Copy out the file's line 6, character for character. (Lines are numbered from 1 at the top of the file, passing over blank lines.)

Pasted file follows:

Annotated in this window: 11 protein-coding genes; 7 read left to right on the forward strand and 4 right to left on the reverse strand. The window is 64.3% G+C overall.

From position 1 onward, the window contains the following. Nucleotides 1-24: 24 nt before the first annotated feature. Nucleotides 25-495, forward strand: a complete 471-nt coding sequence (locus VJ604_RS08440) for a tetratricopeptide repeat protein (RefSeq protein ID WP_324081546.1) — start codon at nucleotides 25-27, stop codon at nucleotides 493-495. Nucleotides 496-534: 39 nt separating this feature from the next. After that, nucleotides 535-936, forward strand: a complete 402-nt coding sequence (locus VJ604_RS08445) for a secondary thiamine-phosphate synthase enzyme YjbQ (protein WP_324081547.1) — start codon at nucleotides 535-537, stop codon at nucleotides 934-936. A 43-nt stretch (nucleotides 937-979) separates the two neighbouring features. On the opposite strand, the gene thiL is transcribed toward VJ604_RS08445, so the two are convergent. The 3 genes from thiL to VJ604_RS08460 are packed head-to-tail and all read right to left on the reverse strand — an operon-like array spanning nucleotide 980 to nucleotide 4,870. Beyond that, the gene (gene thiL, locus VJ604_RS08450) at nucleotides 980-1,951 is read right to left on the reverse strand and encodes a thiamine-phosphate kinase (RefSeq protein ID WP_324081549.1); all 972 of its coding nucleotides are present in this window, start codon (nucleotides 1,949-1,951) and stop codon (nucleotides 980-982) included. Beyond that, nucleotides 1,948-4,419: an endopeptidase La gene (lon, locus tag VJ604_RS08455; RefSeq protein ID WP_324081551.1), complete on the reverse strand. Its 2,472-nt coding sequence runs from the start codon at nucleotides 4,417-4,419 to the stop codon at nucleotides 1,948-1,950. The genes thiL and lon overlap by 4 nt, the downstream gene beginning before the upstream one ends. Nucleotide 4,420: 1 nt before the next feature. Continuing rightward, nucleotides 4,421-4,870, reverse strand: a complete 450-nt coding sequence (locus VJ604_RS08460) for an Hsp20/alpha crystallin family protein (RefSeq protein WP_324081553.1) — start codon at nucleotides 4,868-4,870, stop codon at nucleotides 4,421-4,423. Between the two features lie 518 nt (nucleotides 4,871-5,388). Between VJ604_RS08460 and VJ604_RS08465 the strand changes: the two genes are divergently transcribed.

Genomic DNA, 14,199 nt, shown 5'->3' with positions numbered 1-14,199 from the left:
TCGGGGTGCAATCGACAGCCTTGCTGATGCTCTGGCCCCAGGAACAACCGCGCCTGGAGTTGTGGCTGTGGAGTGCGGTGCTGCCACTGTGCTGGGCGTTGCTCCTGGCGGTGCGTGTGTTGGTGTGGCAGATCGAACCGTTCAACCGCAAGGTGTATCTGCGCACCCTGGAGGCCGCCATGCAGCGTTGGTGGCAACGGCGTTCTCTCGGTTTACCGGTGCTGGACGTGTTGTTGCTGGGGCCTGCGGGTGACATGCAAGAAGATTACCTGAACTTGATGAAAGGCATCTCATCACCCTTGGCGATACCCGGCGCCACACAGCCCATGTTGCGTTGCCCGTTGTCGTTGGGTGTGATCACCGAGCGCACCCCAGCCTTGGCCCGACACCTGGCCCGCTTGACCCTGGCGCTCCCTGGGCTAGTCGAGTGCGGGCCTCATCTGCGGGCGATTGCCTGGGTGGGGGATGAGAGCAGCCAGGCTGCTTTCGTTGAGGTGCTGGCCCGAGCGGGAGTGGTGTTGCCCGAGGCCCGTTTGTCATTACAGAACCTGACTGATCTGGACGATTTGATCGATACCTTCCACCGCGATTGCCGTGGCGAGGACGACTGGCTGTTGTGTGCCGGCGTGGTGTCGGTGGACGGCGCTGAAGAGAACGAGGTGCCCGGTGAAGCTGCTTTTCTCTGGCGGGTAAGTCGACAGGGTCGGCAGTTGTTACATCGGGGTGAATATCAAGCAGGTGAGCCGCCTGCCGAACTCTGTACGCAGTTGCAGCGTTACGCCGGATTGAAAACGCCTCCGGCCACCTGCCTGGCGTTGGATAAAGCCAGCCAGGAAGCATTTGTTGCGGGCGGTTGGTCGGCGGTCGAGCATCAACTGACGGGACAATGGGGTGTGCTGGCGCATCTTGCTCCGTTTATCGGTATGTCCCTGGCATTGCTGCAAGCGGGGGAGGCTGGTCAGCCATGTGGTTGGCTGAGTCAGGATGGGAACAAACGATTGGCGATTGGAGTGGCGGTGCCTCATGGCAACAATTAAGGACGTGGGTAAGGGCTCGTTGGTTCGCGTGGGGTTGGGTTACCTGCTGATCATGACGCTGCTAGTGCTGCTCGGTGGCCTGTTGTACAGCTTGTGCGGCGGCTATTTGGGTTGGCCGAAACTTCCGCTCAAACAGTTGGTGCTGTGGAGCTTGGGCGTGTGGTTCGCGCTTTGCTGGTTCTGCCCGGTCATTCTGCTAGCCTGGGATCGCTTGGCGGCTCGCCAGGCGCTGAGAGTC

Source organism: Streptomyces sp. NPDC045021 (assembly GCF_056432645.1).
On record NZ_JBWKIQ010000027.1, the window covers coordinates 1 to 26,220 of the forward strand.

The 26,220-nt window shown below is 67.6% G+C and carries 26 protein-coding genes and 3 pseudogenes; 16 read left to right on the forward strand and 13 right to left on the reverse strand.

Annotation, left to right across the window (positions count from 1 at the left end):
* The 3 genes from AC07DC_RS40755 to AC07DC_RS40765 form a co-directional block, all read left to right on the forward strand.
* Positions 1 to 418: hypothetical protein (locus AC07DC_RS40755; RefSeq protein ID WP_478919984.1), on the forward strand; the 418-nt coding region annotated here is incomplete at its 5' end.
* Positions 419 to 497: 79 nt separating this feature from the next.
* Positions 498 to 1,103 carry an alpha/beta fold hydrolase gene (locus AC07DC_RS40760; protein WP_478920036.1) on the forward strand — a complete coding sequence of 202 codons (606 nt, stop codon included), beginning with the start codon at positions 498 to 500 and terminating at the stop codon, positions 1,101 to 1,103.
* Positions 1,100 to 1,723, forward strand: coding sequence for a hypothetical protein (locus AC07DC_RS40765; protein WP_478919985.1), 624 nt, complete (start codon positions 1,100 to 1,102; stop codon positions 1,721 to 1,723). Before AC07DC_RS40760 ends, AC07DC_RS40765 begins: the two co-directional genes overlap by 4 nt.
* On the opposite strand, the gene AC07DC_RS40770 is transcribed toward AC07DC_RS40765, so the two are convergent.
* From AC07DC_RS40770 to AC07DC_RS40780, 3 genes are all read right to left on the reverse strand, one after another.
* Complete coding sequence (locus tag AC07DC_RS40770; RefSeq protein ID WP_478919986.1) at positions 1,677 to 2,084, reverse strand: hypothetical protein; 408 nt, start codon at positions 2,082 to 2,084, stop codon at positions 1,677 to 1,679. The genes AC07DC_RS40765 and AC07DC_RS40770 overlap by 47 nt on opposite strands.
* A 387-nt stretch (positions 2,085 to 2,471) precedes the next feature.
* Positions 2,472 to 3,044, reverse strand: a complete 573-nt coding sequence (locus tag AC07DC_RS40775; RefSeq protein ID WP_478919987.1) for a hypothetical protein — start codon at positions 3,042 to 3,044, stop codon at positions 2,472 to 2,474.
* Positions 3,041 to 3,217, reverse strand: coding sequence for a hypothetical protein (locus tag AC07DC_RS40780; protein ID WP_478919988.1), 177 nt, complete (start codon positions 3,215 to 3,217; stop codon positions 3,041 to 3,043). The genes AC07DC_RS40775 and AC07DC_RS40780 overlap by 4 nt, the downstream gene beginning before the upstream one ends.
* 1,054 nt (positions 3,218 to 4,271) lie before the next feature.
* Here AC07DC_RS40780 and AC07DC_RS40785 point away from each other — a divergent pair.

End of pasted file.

On record NZ_JBWKIQ010000027.1, the window covers coordinates 1 to 26,220 of the forward strand.